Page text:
If you or a loved one has been injured in a motor vehicle accident, then you have a tough road ahead of you. The physical and emotional pain of the injuries suffered can be excruciating and overwhelming, and the financial realities of your situation can be daunting to say the least. That’s why it might be in your or your loved one’s best interests to pursue a personal injury lawsuit. While this certainly means gathering the evidence and developing the legal arguments that are necessary to impose liability, it will probably also mean defending your or your loved one’s driving.
Florida’s comparative negligence law
Under Florida law, comparative negligence applies to personal injury claims. This means that the judge or jury will look at the facts presented and determine how best to allocate fault. The fault doesn’t have to be placed with just one party. Instead, the judge or jury can divide the fault as it sees fit. This means that you, as the plaintiff, could end up bearing some of the fault burden.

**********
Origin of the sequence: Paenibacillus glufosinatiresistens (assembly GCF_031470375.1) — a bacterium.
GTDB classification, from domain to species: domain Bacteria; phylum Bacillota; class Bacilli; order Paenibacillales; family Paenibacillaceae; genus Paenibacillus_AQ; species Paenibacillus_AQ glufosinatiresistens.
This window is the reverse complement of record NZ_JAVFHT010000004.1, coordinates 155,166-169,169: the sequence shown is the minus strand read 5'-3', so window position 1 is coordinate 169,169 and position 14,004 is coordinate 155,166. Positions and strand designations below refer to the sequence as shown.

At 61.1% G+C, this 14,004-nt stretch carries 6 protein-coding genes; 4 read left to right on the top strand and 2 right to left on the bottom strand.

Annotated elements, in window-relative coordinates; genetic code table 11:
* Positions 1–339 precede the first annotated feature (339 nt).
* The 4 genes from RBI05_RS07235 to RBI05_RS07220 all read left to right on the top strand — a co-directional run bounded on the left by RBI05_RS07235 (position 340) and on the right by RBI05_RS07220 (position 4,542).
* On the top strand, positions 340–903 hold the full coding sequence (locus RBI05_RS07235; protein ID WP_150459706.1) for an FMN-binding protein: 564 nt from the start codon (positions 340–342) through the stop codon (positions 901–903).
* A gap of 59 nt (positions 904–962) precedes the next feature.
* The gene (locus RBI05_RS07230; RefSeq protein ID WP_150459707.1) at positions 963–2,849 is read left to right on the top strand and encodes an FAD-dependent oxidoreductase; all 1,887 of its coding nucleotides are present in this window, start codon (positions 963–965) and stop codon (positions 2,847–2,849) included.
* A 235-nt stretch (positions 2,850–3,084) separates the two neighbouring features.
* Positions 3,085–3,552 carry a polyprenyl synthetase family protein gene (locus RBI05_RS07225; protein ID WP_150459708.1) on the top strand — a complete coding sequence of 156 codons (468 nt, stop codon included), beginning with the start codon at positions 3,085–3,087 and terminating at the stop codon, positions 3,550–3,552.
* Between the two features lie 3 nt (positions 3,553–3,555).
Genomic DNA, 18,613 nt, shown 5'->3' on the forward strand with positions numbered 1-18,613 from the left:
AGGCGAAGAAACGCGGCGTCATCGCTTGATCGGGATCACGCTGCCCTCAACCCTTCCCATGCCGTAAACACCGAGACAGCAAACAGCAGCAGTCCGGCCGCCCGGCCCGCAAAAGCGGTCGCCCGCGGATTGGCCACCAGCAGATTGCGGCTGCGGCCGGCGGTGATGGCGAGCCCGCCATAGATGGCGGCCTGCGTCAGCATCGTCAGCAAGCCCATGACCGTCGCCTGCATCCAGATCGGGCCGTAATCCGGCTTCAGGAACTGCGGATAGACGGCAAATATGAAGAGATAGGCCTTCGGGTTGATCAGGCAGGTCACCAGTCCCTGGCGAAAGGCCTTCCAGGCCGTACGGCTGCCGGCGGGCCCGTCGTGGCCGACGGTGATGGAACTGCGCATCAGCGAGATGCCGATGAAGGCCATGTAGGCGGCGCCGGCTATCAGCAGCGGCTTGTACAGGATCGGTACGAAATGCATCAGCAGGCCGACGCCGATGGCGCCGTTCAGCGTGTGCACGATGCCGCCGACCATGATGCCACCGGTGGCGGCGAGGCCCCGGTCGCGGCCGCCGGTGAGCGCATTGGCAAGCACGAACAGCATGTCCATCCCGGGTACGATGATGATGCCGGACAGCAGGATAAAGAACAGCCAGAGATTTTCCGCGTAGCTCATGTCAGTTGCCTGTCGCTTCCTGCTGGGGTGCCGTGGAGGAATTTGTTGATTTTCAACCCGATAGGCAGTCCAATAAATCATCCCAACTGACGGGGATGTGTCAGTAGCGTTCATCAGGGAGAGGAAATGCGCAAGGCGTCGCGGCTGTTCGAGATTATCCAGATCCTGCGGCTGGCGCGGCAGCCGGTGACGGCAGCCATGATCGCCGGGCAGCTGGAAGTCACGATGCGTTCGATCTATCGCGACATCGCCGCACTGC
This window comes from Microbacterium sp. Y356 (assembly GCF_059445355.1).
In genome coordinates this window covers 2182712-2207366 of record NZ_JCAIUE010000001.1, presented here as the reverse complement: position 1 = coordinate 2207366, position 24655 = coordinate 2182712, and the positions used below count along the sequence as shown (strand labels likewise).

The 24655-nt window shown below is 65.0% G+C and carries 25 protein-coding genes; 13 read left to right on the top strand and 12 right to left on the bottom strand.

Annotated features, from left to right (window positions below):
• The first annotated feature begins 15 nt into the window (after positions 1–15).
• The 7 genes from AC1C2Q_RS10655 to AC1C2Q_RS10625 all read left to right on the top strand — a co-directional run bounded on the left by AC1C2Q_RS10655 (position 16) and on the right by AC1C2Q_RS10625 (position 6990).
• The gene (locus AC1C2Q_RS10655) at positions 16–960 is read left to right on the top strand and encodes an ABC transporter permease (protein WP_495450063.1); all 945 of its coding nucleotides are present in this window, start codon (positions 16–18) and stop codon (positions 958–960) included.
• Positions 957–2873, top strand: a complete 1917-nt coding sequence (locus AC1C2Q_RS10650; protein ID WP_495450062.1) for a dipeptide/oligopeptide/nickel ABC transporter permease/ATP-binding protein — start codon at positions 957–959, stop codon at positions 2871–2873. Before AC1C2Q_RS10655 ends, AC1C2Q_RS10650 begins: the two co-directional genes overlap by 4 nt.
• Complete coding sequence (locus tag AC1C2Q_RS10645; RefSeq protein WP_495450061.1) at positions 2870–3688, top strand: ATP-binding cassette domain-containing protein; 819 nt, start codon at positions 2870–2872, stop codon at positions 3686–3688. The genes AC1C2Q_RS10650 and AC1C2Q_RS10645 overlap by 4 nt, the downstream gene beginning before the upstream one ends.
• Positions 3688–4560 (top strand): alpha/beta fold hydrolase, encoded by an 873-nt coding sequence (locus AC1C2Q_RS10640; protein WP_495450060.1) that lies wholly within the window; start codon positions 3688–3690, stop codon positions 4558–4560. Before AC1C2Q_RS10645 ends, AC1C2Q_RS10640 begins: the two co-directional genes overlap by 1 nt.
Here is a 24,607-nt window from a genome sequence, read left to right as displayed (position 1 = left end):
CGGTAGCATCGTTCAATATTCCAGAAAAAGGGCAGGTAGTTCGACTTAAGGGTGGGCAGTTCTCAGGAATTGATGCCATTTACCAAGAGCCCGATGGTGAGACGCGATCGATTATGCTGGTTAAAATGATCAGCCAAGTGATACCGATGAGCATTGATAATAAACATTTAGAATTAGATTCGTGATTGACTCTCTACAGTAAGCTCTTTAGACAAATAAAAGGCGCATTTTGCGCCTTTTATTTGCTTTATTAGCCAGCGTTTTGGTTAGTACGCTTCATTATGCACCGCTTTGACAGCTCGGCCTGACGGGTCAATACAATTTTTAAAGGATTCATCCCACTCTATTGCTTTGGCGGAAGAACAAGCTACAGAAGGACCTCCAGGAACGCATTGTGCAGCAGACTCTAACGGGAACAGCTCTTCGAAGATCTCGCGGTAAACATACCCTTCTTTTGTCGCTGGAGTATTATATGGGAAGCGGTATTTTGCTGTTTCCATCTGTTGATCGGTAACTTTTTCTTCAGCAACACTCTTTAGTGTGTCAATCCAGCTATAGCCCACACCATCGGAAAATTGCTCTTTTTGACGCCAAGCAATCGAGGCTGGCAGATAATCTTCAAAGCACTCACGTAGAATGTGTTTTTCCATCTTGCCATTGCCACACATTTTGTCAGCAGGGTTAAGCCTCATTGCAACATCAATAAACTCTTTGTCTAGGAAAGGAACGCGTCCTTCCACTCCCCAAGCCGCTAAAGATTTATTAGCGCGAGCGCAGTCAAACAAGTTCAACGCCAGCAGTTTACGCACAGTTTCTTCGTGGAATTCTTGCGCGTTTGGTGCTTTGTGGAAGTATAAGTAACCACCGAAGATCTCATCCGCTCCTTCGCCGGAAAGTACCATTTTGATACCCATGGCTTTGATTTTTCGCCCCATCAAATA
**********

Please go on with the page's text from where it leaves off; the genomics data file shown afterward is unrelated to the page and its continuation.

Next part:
What does this mean for you? It means that you’ll likely have to play some defense when you’re presenting your personal injury claim. You’ll probably have to face allegations that you were driving in an errant fashion, such as by speeding or driving too closely. If the defense is successful in arguing these points, then your recovery may be reduced by the percentage of fault allocated to you. Therefore, if you’re awarded $100,000 but are found to be 40% at fault for the accident, then you’ll only recover $60,000. That can drastically reduce your ability to recover from your injuries.
Take a holistic approach to your personal injury claim
To maximize your chances of obtaining the outcome you want from your personal injury case, you need to take a holistic approach and be thorough in developing both offensive and defensive arguments. So, take the time needed to adequately prepare your case so that you can set yourself on the road to success.